Catalogue


Revenue and reform : the Indian problem in British politics, 1757-1773 /
H.V. Bowen.
imprint
Cambridge [England] ; New York : Cambridge University Press, 1991.
description
xi, 204 p. ; 24 cm.
ISBN
0521403162 (hardback)
format(s)
Book
Holdings
More Details
author
imprint
Cambridge [England] ; New York : Cambridge University Press, 1991.
isbn
0521403162 (hardback)
catalogue key
2246746
 
Includes bibliographical references (p. 190-197) and index.
A Look Inside
Full Text Reviews
Appeared in Choice on 1992-07:
Bowen's specialized work deals with government policy toward the East India Company when it had acquired extensive power in India. This occurred at a time when Britain was involved in the Seven Years' War (1756-1763) with France on three continents, and in the war for independence by the American colonies. The Seven Years' War added upward of 75 million pounds, in addition to the 54 million pounds caused by the War of the Austrian Succession (1743-1748), to the National Debt. Britain was financially strapped; the East India Company was supposed to help fill government coffers. Instead, through corruption and private profiteering, it became bankrupt. This led to calls for impeachment of Company officials, for a reorganization of the Company, and for government control of the Company in England. Bowen's study ends with Lord North's Regulating Act of 1773, which set Britain on the road to empire in India. Originally a doctoral dissertation, this book successfully updates Lucy Sutherland's standard work, The East India Company in Eighteenth-Century Politics (Oxford, 1952). Research libraries.-R. D. Long, Eastern Michigan University
Reviews
Review Quotes
"...a milestone in imperial history. This new book provides scholars and students of imperial history with an innovative synthesis of British politics and British activity in India in the period from Plassey to the passage of the Regulating Act. Bowen's lively style and excellent presentation have made a complicated story easier to understand as the author skillfully guides us through the maze of India House and the House of Commons." Linda Kerr, Canadian Journal of History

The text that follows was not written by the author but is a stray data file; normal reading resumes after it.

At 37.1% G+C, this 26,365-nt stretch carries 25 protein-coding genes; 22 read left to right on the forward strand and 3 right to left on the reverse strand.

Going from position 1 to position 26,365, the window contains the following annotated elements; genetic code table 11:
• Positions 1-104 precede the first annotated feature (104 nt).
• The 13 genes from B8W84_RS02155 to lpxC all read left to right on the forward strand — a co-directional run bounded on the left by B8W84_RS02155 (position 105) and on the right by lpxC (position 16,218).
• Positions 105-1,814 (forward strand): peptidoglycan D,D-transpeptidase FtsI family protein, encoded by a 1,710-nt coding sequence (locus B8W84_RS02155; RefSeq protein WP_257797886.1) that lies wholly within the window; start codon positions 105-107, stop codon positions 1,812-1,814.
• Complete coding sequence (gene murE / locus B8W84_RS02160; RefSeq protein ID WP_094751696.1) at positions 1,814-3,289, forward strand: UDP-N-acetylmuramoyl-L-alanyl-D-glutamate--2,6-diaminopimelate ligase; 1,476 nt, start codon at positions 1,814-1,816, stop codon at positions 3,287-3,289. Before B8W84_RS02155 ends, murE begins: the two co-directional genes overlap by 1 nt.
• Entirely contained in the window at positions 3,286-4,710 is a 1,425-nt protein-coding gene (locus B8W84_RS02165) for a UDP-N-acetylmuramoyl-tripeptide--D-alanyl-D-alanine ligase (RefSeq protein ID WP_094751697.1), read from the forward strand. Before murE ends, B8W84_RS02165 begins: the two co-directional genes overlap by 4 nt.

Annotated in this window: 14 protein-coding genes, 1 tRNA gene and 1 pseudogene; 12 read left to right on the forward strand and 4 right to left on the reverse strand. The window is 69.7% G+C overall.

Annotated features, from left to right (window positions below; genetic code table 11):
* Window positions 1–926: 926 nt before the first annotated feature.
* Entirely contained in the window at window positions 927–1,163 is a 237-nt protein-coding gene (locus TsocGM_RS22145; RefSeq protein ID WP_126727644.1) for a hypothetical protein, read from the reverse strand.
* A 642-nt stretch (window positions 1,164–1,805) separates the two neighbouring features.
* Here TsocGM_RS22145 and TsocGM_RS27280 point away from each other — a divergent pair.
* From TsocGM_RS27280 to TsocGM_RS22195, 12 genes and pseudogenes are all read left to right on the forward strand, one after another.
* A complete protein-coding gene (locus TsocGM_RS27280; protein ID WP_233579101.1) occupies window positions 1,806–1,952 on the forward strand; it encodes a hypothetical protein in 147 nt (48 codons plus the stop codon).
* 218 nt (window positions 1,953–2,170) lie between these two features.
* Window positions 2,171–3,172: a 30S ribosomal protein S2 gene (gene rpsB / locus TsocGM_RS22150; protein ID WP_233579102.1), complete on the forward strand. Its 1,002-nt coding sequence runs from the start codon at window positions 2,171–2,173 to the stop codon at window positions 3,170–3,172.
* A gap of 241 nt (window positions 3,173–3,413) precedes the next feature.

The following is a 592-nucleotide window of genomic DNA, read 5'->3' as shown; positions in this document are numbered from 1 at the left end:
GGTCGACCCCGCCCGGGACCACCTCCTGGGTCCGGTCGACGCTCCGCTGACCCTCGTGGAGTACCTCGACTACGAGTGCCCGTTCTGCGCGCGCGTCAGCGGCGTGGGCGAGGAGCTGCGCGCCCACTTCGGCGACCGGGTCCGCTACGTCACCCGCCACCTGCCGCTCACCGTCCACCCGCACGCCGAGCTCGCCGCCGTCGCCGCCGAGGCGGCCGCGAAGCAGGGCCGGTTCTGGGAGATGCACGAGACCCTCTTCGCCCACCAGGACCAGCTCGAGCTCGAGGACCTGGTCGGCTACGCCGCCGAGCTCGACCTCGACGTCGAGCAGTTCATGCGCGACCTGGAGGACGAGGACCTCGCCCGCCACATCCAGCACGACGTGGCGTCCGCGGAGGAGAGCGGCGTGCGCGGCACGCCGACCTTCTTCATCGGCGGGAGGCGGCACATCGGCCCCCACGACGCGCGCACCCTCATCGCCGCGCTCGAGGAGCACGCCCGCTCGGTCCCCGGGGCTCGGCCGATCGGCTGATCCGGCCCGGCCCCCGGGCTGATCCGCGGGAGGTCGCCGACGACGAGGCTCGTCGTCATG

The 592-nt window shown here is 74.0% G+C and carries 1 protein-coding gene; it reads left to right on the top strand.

"Bowen has written a mature and well-crafted book which does much to explain British responses to the challenges of trade and empire in the eighteenth century." John Derry, The International History Review
"In adopting a global perspective to Britain's late eighteenth century 'imperial problem', the author provides some interesting comparisons of the roles that India and North America played in British politics....Revenue and Reform deals with one of the most important aspects of an imperial policy that was of profound consequence not only to India, but also to eighteenth century Britain and the soon-to-be United States." Journal of Asian History
"The research is thorough, the material is presented clearly, and the analysis is persuasive....Those fascinated by the rise and development of the British Raj will find this to be a valuable study." Lynn Zastoupil, Journal of Asian Studies
"This fine study of the Indian problem in Hanoverian politics represents something of a breakthrough....[Bowen] is able to synthesize many of the issues raised in the periodical pieces and move the debate forward. The result is very rewarding indeed and this whole approach to imperial problems is to be encouraged, for the very simple reason that it augments the traditional concerns of Empire scholarship so well." Philip Lawson, Albion
This item was reviewed in:
Choice, July 1992
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Summaries
Description for Bookstore